SNL, where Mitchell spent three seasons as a cast member in the mid-aughts, is probably the best place to be conditioned for the mercurial nature of show business. In an era dominated by heavyweights such as Tina Fey and Jimmy Fallon, Mitchell nevertheless succeeded with characters such as Starkisha and his bits on Weekend Update. (His Update segment on baby names is in league with the desk monologues once performed by Eddie Murphy or Chris Rock.) Given the show’s inherent competition, battling to ensure sketches not only make it to dress, then air—and are funny—can be a slog. Looking back, he offers: “I don’t know if I kind of gave up and quit on myself and let that attitude come out on the show. But I wasn’t smiling anymore, or trying to break the code to win. I was just like, ‘I’m drowning’ and I think they could sense that.”

The fear of being pigeonholed by the show’s monumental legacy, and the boxes placed on its performers, also looms. “There are people who didn’t make SNL—Tiffany Haddish auditioned, Bresha Webb auditioned—these girls are kicking ass in TV and film right now. And some of them are like, ‘I’m so glad I didn’t get it.’ Because you’re so limited in what you can do.”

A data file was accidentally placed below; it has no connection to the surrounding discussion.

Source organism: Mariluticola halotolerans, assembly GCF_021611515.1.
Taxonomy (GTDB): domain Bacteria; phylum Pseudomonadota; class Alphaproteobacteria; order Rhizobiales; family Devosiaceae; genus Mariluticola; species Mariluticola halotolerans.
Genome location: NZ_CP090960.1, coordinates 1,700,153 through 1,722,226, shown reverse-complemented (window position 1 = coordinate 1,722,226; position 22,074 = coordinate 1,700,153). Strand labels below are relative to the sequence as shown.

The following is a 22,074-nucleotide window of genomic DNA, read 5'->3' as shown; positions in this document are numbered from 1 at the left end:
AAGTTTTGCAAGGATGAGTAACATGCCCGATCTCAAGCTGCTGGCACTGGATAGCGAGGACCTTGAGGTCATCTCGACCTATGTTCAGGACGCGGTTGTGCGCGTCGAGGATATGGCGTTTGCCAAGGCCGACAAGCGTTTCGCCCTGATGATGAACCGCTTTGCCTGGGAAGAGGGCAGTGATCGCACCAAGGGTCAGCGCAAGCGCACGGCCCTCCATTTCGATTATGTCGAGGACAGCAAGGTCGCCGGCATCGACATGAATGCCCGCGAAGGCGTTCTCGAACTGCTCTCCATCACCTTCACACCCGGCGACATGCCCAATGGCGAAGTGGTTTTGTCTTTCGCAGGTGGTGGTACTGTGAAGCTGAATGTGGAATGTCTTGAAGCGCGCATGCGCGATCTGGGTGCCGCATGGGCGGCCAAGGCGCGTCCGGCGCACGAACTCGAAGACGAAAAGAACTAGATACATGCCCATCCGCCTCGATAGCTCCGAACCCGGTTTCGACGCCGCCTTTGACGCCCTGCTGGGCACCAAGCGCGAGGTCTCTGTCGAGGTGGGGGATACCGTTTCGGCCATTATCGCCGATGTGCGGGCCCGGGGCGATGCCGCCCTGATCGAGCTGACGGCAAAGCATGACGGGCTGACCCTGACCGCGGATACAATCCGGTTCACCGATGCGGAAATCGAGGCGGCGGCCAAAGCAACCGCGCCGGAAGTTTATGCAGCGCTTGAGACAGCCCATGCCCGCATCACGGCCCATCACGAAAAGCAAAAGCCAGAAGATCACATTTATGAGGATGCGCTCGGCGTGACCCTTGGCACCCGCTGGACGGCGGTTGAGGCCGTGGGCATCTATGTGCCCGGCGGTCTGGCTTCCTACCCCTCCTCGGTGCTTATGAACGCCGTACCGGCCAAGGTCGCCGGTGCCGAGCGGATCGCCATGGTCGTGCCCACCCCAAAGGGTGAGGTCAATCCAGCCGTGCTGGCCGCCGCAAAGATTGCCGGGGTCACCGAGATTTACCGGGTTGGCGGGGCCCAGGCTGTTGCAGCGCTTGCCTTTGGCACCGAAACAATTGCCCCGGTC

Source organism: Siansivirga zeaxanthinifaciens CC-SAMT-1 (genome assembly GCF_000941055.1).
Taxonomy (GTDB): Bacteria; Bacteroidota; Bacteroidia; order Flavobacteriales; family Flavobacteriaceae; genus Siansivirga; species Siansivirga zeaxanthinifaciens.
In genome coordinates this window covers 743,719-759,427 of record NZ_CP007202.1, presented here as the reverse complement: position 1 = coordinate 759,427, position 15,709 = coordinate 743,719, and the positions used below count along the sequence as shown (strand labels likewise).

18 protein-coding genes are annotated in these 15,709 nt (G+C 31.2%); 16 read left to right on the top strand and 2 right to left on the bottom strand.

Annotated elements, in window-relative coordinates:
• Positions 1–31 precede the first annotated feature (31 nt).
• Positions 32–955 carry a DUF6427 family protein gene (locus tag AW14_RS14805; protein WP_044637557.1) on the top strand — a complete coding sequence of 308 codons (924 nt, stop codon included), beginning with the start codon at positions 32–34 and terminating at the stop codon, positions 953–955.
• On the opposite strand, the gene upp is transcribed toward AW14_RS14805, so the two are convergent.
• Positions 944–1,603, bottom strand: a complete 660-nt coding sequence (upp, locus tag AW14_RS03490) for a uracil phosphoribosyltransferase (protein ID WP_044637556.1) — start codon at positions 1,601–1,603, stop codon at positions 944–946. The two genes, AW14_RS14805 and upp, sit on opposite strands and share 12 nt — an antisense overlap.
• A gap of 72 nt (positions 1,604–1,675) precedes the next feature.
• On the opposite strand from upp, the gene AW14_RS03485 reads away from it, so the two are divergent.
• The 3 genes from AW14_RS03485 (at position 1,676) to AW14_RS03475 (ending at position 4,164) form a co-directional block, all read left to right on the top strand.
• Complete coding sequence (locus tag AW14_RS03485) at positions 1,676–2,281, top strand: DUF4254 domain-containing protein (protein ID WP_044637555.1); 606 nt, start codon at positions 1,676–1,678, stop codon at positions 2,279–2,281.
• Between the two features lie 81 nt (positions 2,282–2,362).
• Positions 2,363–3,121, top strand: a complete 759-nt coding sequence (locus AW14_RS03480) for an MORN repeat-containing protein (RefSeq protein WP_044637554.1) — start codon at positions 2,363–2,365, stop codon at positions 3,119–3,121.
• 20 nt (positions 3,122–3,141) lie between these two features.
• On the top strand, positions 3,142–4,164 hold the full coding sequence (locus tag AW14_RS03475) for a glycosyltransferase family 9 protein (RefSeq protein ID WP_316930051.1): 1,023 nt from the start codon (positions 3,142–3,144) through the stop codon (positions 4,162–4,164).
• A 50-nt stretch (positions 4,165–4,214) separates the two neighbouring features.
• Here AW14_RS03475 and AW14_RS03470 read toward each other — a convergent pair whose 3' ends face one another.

As a comic, Mitchell is buoyant, a consummate emcee who can rattle off a pitch-perfect Morgan Freeman from The Shawshank Redemption. With me, he’s just as quick, but also thoughtful and reflective. Given the past year’s often-bewildering news cycle, it’s easy to understand. Controversy and outrage lingers over the death of black Americans at the hands of law enforcement. Mitchell’s neighbor-state, Alabama, has just narrowly refused sending Roy Moore to the Senate. “The bar’s been set so low that even someone accused of pedophilia, by his own community, could [have] helped govern and set laws for our country,” he laments.